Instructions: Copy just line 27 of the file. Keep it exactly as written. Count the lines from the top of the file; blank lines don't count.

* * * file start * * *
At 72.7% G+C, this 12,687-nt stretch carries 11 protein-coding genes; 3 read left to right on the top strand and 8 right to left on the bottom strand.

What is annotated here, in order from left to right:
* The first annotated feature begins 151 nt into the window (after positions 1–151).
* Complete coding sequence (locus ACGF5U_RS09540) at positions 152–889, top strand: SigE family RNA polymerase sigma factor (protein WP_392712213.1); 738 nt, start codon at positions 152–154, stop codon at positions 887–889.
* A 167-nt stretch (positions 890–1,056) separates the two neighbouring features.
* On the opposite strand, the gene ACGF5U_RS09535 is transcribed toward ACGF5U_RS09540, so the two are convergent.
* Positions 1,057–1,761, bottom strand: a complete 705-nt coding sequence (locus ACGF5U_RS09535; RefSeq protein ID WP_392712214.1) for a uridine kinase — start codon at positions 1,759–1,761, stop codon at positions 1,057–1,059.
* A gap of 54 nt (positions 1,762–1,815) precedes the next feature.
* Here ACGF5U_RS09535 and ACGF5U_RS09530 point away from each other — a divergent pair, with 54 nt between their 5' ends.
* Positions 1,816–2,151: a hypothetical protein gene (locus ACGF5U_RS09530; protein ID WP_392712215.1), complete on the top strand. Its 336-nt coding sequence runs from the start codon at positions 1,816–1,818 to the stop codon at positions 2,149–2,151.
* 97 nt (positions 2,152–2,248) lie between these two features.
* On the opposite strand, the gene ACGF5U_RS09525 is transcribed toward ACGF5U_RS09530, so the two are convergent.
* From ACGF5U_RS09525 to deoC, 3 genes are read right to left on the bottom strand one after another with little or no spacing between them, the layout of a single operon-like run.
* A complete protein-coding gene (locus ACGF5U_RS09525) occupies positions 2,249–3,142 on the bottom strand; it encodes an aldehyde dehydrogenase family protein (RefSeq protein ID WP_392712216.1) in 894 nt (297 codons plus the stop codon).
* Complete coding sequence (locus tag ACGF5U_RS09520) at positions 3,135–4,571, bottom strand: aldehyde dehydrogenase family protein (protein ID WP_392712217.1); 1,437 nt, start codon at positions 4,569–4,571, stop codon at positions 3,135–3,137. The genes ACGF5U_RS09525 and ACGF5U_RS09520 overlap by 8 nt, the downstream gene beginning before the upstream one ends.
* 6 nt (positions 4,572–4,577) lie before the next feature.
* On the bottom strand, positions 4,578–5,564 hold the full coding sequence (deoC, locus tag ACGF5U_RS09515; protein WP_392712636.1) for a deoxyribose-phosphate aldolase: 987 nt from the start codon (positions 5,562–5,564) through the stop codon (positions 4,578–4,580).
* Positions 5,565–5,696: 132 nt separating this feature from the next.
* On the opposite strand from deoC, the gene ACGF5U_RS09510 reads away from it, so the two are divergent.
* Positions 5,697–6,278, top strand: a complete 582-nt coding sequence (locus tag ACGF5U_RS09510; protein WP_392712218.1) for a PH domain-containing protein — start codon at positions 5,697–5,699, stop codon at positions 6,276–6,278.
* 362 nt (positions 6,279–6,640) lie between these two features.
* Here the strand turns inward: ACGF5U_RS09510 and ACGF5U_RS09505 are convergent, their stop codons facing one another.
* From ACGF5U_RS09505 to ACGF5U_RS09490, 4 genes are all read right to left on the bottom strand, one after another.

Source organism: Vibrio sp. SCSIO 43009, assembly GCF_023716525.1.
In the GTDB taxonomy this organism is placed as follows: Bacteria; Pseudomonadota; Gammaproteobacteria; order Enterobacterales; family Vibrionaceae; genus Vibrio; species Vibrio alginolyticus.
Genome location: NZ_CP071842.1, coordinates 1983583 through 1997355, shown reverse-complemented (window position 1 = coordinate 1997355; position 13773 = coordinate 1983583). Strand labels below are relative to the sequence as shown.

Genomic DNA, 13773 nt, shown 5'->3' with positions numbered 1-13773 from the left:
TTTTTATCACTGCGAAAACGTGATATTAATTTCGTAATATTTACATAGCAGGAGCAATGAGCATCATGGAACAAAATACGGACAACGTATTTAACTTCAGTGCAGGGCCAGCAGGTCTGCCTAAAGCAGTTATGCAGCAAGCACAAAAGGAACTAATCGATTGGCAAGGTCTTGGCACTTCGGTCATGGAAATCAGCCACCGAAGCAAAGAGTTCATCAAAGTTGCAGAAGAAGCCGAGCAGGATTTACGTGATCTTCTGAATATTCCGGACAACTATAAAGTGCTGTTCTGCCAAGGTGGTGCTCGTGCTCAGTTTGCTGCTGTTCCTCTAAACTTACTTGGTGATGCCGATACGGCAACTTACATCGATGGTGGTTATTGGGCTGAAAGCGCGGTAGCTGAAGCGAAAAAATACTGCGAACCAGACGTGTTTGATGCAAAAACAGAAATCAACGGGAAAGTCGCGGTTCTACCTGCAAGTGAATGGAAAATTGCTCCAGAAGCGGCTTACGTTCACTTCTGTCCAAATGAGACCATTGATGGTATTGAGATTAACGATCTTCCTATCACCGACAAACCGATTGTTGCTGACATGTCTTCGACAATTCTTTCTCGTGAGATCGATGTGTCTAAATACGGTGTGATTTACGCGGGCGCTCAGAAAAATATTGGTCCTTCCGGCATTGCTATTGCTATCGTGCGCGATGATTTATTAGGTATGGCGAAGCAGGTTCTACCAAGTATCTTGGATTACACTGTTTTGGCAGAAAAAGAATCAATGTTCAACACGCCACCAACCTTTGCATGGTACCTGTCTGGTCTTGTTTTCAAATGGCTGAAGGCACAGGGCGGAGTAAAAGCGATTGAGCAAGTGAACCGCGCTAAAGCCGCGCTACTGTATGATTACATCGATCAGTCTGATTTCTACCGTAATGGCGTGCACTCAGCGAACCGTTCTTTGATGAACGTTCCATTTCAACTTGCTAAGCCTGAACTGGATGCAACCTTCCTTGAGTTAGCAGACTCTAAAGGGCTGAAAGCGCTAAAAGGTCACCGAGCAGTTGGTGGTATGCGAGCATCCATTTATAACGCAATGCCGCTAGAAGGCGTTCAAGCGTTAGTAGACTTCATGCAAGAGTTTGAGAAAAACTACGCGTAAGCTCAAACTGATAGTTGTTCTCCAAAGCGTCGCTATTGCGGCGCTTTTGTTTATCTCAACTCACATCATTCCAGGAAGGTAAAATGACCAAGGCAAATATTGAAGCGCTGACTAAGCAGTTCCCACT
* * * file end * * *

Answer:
Genomic DNA, 13773 nt, shown 5'->3' with positions numbered 1-13773 from the left: